Initially called San Pietro for the existence in the square of the church of San Pietro, demolished in the second half of the nineteenth century, but also known as Piazza Grande, to distinguish it from the Small Square located behind the Palazzo del Comune.
The square was much smaller than the current one and closed, on the side facing the sea, by the walls and the Torre del Porto, which overlooked the “Mandracchio”, the ancient port that extended up to half of the current square.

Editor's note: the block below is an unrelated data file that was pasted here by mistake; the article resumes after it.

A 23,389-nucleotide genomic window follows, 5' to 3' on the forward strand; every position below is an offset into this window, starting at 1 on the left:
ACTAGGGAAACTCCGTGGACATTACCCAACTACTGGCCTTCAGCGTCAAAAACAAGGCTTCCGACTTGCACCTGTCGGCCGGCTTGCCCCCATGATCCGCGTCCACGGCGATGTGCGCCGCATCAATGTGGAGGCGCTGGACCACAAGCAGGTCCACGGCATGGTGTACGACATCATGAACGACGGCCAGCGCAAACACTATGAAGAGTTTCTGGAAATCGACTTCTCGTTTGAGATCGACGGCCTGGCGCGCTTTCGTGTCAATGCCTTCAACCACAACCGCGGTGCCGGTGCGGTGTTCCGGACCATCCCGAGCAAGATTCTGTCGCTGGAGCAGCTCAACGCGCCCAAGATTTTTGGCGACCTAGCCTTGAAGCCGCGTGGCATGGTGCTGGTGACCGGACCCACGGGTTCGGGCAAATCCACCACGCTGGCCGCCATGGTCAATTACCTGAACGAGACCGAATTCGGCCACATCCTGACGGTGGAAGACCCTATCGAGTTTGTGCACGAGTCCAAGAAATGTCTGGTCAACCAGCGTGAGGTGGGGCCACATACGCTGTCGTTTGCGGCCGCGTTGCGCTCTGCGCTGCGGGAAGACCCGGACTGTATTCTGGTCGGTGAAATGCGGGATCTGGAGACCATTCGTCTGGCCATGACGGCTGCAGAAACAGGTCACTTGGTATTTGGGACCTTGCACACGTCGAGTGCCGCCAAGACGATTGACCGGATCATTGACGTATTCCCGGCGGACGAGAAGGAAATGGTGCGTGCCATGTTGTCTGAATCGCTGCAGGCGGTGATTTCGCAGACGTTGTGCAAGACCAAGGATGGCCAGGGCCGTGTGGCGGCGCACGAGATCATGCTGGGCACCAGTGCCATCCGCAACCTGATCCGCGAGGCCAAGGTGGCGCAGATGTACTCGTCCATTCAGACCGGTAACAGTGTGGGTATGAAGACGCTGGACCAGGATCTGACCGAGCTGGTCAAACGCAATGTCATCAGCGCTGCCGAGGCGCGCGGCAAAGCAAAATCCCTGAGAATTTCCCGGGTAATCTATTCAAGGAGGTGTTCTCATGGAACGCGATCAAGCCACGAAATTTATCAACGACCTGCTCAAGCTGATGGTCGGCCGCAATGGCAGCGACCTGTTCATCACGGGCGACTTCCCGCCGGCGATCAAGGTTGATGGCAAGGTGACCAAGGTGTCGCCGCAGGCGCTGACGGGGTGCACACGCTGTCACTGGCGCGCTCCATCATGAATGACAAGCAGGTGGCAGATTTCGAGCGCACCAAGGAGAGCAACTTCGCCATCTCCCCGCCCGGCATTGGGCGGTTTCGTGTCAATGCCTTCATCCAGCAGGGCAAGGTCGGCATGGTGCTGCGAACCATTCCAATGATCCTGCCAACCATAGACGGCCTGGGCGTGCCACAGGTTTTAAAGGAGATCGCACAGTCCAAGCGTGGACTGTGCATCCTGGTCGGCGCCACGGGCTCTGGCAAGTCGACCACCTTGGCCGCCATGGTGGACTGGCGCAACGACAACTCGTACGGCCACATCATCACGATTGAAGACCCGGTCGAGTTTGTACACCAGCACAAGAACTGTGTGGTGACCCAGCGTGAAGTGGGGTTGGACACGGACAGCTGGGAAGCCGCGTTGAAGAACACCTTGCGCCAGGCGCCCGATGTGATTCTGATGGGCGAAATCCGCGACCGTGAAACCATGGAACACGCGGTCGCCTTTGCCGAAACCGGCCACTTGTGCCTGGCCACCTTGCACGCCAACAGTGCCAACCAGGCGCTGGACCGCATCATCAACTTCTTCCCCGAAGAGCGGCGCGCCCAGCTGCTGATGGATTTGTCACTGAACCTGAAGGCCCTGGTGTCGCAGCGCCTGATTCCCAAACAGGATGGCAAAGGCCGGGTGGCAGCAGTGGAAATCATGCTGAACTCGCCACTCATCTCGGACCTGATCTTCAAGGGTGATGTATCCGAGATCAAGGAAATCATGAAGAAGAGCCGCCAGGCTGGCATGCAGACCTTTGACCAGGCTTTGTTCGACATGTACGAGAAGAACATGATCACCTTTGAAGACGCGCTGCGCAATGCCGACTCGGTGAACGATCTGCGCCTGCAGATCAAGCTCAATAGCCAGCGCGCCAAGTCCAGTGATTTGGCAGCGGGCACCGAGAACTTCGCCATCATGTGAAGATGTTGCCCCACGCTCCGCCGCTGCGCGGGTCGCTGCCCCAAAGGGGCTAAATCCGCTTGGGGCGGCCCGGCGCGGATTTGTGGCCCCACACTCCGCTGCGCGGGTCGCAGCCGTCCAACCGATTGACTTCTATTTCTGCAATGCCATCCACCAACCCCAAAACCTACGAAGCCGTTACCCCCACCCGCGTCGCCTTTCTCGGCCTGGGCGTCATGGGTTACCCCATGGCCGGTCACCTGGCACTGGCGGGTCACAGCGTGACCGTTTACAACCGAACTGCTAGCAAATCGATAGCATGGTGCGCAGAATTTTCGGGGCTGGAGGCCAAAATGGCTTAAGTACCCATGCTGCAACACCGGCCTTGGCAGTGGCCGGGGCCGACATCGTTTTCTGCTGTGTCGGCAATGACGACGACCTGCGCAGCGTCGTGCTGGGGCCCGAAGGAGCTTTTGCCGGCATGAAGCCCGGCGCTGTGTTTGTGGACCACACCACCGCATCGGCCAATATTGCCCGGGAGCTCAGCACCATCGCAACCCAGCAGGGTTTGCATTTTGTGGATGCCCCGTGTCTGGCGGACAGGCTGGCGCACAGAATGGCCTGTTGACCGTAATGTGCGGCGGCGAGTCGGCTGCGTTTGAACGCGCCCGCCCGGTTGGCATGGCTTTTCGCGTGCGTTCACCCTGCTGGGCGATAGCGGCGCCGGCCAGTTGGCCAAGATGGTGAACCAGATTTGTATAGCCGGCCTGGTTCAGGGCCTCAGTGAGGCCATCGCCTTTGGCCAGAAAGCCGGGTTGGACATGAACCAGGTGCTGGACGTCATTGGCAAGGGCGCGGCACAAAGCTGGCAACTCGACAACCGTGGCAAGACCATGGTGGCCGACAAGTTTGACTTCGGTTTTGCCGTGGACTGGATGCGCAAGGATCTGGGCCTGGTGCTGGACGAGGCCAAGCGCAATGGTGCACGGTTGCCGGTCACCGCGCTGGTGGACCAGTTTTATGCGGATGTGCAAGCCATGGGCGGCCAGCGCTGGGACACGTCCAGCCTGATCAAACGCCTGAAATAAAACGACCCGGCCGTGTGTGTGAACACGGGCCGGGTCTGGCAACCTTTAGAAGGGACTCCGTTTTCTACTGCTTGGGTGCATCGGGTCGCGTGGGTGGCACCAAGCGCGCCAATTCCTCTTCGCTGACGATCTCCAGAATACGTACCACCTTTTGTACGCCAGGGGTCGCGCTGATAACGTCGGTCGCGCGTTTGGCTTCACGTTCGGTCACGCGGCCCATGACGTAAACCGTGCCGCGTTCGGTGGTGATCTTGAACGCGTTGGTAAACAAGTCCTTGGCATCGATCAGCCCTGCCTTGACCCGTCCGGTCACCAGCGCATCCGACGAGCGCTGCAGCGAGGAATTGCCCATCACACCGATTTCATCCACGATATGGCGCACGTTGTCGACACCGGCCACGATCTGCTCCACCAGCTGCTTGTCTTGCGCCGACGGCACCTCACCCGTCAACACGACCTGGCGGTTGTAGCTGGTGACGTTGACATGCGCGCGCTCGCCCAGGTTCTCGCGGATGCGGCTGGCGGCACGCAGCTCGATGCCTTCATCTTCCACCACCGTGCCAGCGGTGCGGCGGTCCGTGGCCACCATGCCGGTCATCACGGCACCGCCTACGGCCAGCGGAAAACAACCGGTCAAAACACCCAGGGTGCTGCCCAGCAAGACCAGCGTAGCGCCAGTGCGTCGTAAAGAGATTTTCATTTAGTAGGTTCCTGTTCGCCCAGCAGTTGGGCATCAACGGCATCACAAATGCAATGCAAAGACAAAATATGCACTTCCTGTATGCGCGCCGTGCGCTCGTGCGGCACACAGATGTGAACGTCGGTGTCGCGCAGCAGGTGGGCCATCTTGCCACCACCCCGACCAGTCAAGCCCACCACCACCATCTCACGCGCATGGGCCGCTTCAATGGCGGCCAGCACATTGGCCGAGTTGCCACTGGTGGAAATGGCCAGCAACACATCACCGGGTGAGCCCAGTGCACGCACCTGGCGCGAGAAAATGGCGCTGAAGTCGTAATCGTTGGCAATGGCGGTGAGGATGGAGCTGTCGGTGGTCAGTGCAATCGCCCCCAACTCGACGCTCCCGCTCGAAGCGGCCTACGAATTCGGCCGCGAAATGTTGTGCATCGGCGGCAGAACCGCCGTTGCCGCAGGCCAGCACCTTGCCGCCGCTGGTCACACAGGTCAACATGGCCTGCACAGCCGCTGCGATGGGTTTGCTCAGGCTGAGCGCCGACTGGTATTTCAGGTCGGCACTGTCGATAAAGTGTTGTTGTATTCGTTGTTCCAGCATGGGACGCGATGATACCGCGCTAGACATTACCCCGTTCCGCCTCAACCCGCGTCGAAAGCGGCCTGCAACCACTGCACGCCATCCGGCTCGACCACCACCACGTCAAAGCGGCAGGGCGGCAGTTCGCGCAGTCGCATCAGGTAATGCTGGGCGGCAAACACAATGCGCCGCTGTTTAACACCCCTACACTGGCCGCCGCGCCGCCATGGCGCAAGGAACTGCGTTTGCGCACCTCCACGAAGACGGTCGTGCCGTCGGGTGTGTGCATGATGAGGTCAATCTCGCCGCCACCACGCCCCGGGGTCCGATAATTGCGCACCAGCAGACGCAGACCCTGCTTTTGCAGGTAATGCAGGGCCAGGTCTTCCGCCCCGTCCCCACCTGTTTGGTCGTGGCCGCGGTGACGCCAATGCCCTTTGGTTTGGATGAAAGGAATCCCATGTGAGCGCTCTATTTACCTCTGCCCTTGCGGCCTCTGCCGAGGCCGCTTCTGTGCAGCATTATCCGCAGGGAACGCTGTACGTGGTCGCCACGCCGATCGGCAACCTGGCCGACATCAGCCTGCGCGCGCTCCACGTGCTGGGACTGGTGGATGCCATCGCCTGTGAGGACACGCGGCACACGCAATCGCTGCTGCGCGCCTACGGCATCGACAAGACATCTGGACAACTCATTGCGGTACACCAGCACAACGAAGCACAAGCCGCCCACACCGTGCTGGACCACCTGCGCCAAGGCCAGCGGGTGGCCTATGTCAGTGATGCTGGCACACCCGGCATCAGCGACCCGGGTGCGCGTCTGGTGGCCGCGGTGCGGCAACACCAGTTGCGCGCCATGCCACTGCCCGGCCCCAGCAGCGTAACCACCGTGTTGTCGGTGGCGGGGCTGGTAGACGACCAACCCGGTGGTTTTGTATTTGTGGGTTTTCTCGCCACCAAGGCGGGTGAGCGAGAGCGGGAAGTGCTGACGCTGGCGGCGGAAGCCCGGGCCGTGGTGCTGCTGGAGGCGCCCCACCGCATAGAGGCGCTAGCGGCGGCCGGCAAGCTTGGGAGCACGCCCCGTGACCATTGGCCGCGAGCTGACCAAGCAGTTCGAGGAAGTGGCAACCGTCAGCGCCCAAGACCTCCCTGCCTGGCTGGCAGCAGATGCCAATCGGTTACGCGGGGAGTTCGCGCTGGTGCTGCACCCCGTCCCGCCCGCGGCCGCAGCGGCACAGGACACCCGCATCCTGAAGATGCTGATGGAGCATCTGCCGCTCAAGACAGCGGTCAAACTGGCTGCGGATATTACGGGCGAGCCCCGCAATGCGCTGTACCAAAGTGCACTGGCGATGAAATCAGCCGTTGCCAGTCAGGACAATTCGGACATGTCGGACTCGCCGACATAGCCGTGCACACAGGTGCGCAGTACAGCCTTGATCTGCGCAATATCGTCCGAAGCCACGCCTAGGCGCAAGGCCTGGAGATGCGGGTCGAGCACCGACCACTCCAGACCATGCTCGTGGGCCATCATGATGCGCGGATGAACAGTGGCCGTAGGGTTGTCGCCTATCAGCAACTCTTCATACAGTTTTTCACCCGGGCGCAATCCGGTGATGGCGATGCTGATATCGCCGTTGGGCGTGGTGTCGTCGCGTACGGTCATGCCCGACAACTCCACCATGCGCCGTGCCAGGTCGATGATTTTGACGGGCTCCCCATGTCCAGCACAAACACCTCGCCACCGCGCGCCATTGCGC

In the evening, a suggestive illumination with blue lights recalls the ancient coast. While on the opposite side the square was bounded by the old Town Hall, the seat of the city administration since the Middle Ages.
During the 1800s, works were made to open the square towards the sea, bury the Mandracchio and create a large garden surrounded by buildings built from the eighteenth to the early twentieth century. After the First World War, with the annexation of Trieste to Italy, the square took the name Unit and from 1955 it became Piazza Unità d’Italia.
12.280 sqm. rectangular plan and on one side opens directly onto the sea. It is the largest square in Europe overlooking the sea.